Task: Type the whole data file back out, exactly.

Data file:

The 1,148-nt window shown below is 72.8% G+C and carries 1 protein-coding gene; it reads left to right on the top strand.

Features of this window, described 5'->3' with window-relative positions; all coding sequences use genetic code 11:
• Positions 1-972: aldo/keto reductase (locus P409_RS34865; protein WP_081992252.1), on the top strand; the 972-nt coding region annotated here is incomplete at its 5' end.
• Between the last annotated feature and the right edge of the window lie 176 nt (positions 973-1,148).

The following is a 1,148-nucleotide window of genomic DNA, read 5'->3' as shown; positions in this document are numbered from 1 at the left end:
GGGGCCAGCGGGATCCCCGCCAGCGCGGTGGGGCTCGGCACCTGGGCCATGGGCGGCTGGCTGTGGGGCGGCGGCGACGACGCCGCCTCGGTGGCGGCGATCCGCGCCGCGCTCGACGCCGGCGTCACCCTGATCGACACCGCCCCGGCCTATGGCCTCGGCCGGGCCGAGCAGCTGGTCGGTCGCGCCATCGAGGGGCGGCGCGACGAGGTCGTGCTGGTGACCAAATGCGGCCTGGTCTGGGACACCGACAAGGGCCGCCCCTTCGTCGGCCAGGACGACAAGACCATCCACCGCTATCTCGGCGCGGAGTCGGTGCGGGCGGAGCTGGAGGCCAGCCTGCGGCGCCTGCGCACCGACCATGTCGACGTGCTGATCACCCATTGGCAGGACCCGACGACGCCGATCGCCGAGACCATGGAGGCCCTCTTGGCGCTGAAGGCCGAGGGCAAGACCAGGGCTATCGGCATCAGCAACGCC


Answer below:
The 1,148-nt window shown below is 72.8% G+C and carries 1 protein-coding gene; it reads left to right on the top strand.

Features of this window, described 5'->3' with window-relative positions; all coding sequences use genetic code 11:
• Positions 1-972: aldo/keto reductase (locus P409_RS34865; protein WP_081992252.1), on the top strand; the 972-nt coding region annotated here is incomplete at its 5' end.
• Between the last annotated feature and the right edge of the window lie 176 nt (positions 973-1,148).

The following is a 1,148-nucleotide window of genomic DNA, read 5'->3' as shown; positions in this document are numbered from 1 at the left end:
GGGGCCAGCGGGATCCCCGCCAGCGCGGTGGGGCTCGGCACCTGGGCCATGGGCGGCTGGCTGTGGGGCGGCGGCGACGACGCCGCCTCGGTGGCGGCGATCCGCGCCGCGCTCGACGCCGGCGTCACCCTGATCGACACCGCCCCGGCCTATGGCCTCGGCCGGGCCGAGCAGCTGGTCGGTCGCGCCATCGAGGGGCGGCGCGACGAGGTCGTGCTGGTGACCAAATGCGGCCTGGTCTGGGACACCGACAAGGGCCGCCCCTTCGTCGGCCAGGACGACAAGACCATCCACCGCTATCTCGGCGCGGAGTCGGTGCGGGCGGAGCTGGAGGCCAGCCTGCGGCGCCTGCGCACCGACCATGTCGACGTGCTGATCACCCATTGGCAGGACCCGACGACGCCGATCGCCGAGACCATGGAGGCCCTCTTGGCGCTGAAGGCCGAGGGCAAGACCAGGGCTATCGGCATCAGCAACGCC